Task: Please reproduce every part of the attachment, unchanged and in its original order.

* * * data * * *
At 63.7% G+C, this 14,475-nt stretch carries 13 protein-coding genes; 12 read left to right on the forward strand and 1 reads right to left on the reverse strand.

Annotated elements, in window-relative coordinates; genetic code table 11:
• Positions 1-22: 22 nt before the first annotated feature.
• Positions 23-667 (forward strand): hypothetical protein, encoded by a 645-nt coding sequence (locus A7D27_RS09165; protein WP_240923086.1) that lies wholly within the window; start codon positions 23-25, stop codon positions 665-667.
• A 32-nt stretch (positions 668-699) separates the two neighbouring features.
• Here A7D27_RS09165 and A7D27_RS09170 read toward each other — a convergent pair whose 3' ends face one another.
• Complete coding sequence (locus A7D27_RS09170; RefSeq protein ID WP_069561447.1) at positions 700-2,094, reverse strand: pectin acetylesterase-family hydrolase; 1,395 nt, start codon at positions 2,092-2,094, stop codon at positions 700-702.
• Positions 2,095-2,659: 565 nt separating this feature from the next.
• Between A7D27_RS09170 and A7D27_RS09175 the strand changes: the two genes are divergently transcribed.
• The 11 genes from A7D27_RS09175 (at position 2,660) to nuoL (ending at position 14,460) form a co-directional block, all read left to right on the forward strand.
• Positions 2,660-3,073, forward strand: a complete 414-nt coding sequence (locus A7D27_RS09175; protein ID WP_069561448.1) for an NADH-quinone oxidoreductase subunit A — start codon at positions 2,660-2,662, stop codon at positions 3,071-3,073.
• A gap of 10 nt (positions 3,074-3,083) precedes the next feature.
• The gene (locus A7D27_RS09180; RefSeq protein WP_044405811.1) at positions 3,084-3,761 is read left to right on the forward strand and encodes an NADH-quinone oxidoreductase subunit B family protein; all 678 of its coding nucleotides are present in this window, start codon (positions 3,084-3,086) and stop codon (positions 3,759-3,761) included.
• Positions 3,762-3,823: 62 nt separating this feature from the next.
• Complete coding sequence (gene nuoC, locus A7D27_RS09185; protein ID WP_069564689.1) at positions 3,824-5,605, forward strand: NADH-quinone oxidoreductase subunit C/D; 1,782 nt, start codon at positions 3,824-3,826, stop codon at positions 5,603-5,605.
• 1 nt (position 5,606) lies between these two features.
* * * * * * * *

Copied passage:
At 63.7% G+C, this 14,475-nt stretch carries 13 protein-coding genes; 12 read left to right on the forward strand and 1 reads right to left on the reverse strand.

Annotated elements, in window-relative coordinates; genetic code table 11:
• Positions 1-22: 22 nt before the first annotated feature.
• Positions 23-667 (forward strand): hypothetical protein, encoded by a 645-nt coding sequence (locus A7D27_RS09165; protein WP_240923086.1) that lies wholly within the window; start codon positions 23-25, stop codon positions 665-667.
• A 32-nt stretch (positions 668-699) separates the two neighbouring features.
• Here A7D27_RS09165 and A7D27_RS09170 read toward each other — a convergent pair whose 3' ends face one another.
• Complete coding sequence (locus A7D27_RS09170; RefSeq protein ID WP_069561447.1) at positions 700-2,094, reverse strand: pectin acetylesterase-family hydrolase; 1,395 nt, start codon at positions 2,092-2,094, stop codon at positions 700-702.
• Positions 2,095-2,659: 565 nt separating this feature from the next.
• Between A7D27_RS09170 and A7D27_RS09175 the strand changes: the two genes are divergently transcribed.
• The 11 genes from A7D27_RS09175 (at position 2,660) to nuoL (ending at position 14,460) form a co-directional block, all read left to right on the forward strand.
• Positions 2,660-3,073, forward strand: a complete 414-nt coding sequence (locus A7D27_RS09175; protein ID WP_069561448.1) for an NADH-quinone oxidoreductase subunit A — start codon at positions 2,660-2,662, stop codon at positions 3,071-3,073.
• A gap of 10 nt (positions 3,074-3,083) precedes the next feature.
• The gene (locus A7D27_RS09180; RefSeq protein WP_044405811.1) at positions 3,084-3,761 is read left to right on the forward strand and encodes an NADH-quinone oxidoreductase subunit B family protein; all 678 of its coding nucleotides are present in this window, start codon (positions 3,084-3,086) and stop codon (positions 3,759-3,761) included.
• Positions 3,762-3,823: 62 nt separating this feature from the next.
• Complete coding sequence (gene nuoC, locus A7D27_RS09185; protein ID WP_069564689.1) at positions 3,824-5,605, forward strand: NADH-quinone oxidoreductase subunit C/D; 1,782 nt, start codon at positions 3,824-3,826, stop codon at positions 5,603-5,605.
• 1 nt (position 5,606) lies between these two features.